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cows

All dried up?

The dairy sector is a major part of the New Zealand economy, and Kiwi products are highly regarded by global markets. For some time now, NZX-listed dairy companies, have been cash cows for investors but the mighty trifecta has taken a tumble.

By Hamesh Sharma on | 3 min. read

The dairy sector is a major part of the New Zealand economy, and Kiwi products are highly regarded by global markets. For some time now, NZX-listed dairy companies, have been cash-cows for investors but the mighty trifecta has taken a tumble.

Let’s start with NZ stalwart Fonterra, whose shares went into free-fall last week. Since the start of March, they’re down 20 per cent. .

Synlait is even worse, with their milk shares down 56 per cent over 12 months. The let-down is even more brutal with The a2 Milk Company, whose share price fell off a cliff in the past year, down 69 per cent.

What makes these returns even more of an assault for dairy investors is that over the past year the New Zealand market (NZX 50 index) is up 16 per cent, with global markets rebounding from the Covid-19 driven sell-off.

So, what’s going on?

The Fonterra Shareholders’ Fund (FSF) has rallied since September 2020, as operating conditions improved and demand bounced back. Farmers weren’t complaining.

The rose lost its bloom last week however when FSF shares were hammered by news of an impending restructure.

The restructure appears disadvantageous for non-farmer shareholders. With farmer shareholders potentially being allowed to hold fewer FSF shares, it is likely to increase the supply of shares on the market, driving down their value.

At the same time, it is possible that Fonterra buys back FSF and takes it off the market. A decision is expected this November. Judging by the recent share price fall, non-farmer shareholders are starting to cool.

Since listing in November 2012, FSF shares have traded down from $6.50 to $4 at the time of writing. FSF has consistently underdelivered on expectations, and the structure of FSF makes it almost un-investable given conflicts of interests between farmer shareholders and non-farmer shareholders. To illustrate this, higher farmgate milk prices aren’t necessarily passed to non-farmer shareholders. Instead, the benefits flow to farmers in the form of higher pay-outs, at the expense of dividends to shareholders.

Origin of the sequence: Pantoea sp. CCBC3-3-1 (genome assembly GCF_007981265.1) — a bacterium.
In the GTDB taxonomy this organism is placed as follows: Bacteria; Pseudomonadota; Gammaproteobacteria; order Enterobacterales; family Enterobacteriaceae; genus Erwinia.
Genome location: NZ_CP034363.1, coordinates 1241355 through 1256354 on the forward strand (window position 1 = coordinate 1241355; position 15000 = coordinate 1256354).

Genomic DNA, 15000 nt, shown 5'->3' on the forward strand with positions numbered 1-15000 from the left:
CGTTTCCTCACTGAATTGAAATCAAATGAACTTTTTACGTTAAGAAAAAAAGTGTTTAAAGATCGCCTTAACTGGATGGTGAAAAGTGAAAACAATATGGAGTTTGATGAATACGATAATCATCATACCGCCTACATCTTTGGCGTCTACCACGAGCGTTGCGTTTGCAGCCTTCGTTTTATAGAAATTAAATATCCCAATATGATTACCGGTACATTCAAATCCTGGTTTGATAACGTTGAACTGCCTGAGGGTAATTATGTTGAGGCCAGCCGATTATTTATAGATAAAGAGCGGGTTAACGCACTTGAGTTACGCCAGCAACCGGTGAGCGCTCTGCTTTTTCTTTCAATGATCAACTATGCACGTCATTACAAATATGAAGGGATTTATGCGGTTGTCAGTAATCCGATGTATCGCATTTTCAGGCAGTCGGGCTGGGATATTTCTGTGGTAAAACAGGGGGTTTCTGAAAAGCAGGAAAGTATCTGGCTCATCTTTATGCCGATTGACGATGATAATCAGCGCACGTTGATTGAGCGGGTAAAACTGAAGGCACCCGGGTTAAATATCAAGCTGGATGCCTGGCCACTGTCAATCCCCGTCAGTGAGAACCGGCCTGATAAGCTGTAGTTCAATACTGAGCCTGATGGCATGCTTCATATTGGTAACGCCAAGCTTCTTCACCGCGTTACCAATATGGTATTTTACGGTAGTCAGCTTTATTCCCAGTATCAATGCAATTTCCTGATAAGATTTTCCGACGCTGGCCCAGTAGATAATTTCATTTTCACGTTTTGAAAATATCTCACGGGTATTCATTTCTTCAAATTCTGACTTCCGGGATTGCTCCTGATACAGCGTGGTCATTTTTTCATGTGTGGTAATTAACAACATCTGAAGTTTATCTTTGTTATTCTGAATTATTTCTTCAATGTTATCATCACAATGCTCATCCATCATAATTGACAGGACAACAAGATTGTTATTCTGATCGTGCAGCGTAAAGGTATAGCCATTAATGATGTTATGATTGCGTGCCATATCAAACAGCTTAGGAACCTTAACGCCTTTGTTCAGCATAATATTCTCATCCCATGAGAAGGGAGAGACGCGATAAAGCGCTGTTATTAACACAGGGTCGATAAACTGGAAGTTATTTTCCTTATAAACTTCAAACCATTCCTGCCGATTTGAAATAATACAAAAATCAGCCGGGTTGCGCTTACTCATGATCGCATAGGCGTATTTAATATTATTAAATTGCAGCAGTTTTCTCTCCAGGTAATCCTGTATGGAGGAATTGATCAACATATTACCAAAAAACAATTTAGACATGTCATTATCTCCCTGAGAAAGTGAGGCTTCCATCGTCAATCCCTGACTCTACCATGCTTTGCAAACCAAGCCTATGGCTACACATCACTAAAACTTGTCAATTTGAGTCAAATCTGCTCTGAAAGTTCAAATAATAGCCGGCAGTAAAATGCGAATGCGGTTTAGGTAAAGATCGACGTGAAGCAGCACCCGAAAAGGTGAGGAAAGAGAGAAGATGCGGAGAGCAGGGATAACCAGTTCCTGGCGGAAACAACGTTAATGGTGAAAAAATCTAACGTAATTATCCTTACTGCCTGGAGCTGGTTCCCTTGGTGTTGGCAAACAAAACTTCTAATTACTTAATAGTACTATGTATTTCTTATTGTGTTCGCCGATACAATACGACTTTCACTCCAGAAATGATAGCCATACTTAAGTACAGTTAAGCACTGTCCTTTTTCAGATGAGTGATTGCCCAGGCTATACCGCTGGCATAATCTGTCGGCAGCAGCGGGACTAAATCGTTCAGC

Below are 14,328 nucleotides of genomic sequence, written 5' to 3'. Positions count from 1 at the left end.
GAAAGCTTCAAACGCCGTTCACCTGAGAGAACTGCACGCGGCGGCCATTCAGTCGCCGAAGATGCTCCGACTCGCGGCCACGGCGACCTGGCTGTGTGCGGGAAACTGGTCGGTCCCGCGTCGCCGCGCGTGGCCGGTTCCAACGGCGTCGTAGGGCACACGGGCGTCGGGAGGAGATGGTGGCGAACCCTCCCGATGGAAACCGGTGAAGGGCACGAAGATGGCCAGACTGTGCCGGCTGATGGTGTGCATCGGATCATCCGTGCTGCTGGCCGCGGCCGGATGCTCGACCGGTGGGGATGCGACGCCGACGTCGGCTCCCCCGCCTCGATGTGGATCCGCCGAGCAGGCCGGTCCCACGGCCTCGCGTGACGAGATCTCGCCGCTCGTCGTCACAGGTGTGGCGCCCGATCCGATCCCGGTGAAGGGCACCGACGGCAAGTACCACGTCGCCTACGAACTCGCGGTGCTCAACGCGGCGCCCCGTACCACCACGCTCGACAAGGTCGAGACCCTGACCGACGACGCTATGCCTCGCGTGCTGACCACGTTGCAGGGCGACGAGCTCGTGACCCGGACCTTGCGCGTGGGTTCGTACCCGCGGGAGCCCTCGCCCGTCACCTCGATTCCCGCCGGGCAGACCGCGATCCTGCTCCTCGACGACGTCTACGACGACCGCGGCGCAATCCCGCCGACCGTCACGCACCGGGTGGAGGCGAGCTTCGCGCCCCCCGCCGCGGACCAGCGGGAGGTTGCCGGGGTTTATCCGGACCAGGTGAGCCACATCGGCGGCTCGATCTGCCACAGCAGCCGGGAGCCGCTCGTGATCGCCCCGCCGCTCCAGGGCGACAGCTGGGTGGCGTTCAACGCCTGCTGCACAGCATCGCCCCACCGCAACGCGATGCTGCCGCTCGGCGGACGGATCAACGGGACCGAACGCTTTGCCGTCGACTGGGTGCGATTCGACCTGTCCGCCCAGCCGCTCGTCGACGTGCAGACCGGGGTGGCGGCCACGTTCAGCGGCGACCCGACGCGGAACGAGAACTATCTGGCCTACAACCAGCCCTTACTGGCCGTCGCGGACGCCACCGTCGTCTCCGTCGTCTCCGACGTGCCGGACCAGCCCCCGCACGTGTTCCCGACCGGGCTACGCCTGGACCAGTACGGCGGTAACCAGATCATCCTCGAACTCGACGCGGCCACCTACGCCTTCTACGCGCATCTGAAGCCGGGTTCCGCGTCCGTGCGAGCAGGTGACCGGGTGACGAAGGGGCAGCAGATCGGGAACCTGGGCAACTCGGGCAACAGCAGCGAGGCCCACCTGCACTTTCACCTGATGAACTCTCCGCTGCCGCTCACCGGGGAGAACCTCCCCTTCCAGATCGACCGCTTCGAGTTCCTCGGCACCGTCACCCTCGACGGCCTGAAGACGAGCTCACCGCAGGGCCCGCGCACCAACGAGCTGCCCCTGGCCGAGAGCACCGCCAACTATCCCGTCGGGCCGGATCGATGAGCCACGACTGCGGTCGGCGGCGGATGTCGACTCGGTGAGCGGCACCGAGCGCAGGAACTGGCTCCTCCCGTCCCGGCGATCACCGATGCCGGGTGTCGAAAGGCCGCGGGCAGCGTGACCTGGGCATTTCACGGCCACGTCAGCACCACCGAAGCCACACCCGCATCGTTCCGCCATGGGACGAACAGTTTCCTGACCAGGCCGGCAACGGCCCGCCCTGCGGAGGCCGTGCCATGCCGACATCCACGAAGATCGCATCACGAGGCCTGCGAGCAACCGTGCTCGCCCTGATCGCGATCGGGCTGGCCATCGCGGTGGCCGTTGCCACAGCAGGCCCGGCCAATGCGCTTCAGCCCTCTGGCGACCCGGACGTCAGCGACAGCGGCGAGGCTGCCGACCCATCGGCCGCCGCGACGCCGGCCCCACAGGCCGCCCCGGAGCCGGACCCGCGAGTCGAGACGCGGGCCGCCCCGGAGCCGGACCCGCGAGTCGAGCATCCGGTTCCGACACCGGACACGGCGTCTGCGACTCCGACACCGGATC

But it’s not just FSF shares which are down in the dumps.

Until recently, dairy darling a2 Milk was one of the great success stories of our local market. When FSF listed in 2012, a2 Milk shares were trading at 60 cents a share. They peaked in August 2020 at $21.50, an amazing 35 times money return for those who invested over that period.

Since August, a2 Milk has announced four consecutive profit warnings, and is currently trading just below $6 a share. A2 Milk’s business has been decimated by Covid-19 as it has brought to a halt the daigou (personal shopper) sales channel of infant formula into China.

The market did not appreciate how important this channel was to a2 Milk, and most recently a2 Milk has had to reduce sales and write off excess inventory as the situation goes from bad to worse. Management has been under fire with several high-profile departures, and it remains to be seen whether a2 Milk’s new chief executive can steady the ship.

Synlait Milk, which is part-owned and has a supply relationship with a2, has also had a terrible run – currently trading at $3 a share after peaking at $13 a share in September 2018. Last week, Synlait’s chief financial officer stepped down after being in the role for only one year, not ideal timing with the chief executive stepping down in April, raising questions about what is going on internally.

Tough times indeed for the listed dairy players on the New Zealand exchange and a change in fortune for investors who may look for greener pastures elsewhere.

Hamesh Sharma is a portfolio manager at ethical fund manager & KiwiSaver provider Pathfinder Asset Management. This article is not a recommendation to buy, hold, or sell any of the stocks mentioned above.

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